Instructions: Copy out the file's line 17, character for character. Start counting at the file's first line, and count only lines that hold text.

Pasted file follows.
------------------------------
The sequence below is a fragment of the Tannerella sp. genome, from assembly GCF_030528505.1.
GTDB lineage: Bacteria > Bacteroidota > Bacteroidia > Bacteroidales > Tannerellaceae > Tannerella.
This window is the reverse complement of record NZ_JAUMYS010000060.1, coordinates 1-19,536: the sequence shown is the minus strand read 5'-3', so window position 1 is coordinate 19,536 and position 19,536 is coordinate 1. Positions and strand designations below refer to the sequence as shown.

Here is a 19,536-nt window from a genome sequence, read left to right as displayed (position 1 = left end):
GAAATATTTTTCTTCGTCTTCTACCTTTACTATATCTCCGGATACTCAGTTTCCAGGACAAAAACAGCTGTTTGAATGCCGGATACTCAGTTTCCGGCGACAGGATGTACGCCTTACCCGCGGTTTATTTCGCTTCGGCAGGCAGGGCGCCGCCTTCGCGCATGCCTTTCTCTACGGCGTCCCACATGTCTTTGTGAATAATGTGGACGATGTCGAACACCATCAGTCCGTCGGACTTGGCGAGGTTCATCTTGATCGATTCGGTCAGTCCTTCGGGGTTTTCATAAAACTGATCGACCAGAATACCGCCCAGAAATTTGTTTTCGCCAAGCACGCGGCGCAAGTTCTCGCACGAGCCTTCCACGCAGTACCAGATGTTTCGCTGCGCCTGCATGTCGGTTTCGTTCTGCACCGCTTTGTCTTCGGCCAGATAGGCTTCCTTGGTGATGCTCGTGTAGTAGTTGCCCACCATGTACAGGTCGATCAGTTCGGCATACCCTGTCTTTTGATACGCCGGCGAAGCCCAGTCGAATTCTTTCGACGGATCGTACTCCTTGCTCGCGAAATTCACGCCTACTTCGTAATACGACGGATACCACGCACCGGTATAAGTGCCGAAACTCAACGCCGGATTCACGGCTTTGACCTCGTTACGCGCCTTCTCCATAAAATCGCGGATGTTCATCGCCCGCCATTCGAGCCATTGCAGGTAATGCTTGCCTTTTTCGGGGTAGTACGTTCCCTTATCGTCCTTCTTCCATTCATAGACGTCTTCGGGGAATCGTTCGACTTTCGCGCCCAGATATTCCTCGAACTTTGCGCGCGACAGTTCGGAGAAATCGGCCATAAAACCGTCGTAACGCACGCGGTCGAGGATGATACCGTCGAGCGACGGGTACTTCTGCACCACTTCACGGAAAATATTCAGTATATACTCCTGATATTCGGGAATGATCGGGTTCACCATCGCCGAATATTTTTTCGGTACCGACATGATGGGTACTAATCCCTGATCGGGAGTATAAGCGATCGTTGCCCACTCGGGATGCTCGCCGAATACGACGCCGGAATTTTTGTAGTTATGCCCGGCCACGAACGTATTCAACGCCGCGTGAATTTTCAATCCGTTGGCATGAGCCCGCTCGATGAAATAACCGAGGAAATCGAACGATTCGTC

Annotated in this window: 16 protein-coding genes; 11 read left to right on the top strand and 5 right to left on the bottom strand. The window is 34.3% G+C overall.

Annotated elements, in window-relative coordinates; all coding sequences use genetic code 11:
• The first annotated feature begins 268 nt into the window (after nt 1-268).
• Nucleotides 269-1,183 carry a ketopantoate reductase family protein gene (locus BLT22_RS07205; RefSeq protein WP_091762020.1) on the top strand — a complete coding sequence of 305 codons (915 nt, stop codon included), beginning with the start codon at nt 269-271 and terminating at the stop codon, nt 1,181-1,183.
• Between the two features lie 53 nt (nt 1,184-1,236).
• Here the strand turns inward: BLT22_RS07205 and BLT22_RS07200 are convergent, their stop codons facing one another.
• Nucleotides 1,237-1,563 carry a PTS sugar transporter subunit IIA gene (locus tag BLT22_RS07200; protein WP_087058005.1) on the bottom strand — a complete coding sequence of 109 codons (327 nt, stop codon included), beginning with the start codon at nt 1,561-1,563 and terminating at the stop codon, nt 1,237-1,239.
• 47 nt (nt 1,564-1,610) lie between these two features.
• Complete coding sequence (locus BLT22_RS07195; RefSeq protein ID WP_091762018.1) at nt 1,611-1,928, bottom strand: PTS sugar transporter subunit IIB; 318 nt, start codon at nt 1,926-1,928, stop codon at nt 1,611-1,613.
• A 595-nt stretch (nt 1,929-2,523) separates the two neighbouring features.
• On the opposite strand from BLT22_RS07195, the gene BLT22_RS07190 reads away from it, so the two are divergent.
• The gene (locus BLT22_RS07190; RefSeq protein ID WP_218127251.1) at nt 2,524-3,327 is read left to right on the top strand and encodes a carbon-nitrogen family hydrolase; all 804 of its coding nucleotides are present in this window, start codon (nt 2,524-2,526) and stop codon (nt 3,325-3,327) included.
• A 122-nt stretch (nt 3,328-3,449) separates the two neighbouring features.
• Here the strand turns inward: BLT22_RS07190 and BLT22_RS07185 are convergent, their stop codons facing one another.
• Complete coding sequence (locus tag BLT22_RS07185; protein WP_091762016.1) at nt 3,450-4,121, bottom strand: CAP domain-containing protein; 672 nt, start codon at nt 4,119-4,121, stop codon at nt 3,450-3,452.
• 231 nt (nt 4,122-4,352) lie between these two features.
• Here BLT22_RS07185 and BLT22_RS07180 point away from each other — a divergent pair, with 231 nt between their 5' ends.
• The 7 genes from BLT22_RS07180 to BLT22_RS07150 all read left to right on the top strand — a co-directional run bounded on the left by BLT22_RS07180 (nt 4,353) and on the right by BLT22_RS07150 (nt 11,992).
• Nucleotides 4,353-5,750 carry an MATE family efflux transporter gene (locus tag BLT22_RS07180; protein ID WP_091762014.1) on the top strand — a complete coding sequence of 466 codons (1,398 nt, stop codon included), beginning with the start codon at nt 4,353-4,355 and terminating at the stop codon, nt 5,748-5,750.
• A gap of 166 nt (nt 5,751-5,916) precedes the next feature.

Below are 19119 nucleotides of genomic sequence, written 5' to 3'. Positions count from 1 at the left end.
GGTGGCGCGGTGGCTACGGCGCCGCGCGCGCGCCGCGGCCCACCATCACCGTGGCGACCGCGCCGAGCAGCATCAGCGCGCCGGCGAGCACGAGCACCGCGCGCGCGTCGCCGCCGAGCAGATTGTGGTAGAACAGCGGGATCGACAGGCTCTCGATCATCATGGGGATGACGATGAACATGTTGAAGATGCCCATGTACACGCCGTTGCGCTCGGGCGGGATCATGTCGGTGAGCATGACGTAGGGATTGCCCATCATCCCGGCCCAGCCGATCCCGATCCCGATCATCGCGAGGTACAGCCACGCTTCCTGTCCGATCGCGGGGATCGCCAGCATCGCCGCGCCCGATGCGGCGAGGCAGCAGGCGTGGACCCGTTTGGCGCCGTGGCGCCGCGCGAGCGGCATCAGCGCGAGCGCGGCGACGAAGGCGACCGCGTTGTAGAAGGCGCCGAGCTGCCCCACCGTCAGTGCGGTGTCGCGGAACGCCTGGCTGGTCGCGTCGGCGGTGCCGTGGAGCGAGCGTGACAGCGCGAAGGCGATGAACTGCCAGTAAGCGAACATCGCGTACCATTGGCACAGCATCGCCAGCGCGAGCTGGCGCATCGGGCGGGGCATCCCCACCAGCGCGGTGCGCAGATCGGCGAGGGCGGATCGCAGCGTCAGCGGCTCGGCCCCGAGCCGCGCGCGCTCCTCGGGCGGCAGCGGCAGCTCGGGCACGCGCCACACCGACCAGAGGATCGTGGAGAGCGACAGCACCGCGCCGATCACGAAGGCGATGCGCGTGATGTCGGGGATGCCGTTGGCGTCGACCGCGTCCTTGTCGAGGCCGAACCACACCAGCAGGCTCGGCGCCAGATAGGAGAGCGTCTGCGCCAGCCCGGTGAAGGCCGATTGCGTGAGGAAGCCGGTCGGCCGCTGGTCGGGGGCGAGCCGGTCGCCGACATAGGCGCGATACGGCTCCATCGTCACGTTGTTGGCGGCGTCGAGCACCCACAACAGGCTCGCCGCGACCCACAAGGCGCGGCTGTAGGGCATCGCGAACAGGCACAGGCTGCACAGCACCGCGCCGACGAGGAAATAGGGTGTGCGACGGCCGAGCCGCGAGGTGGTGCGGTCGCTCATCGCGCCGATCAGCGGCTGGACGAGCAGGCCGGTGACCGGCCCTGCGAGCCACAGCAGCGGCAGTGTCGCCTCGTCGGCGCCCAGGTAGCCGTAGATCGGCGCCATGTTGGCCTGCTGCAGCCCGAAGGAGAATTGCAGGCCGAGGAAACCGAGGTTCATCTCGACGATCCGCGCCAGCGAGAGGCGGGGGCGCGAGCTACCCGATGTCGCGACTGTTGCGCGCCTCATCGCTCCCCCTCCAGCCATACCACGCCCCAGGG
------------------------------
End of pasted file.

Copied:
• The gene (locus BLT22_RS07190; RefSeq protein ID WP_218127251.1) at nt 2,524-3,327 is read left to right on the top strand and encodes a carbon-nitrogen family hydrolase; all 804 of its coding nucleotides are present in this window, start codon (nt 2,524-2,526) and stop codon (nt 3,325-3,327) included.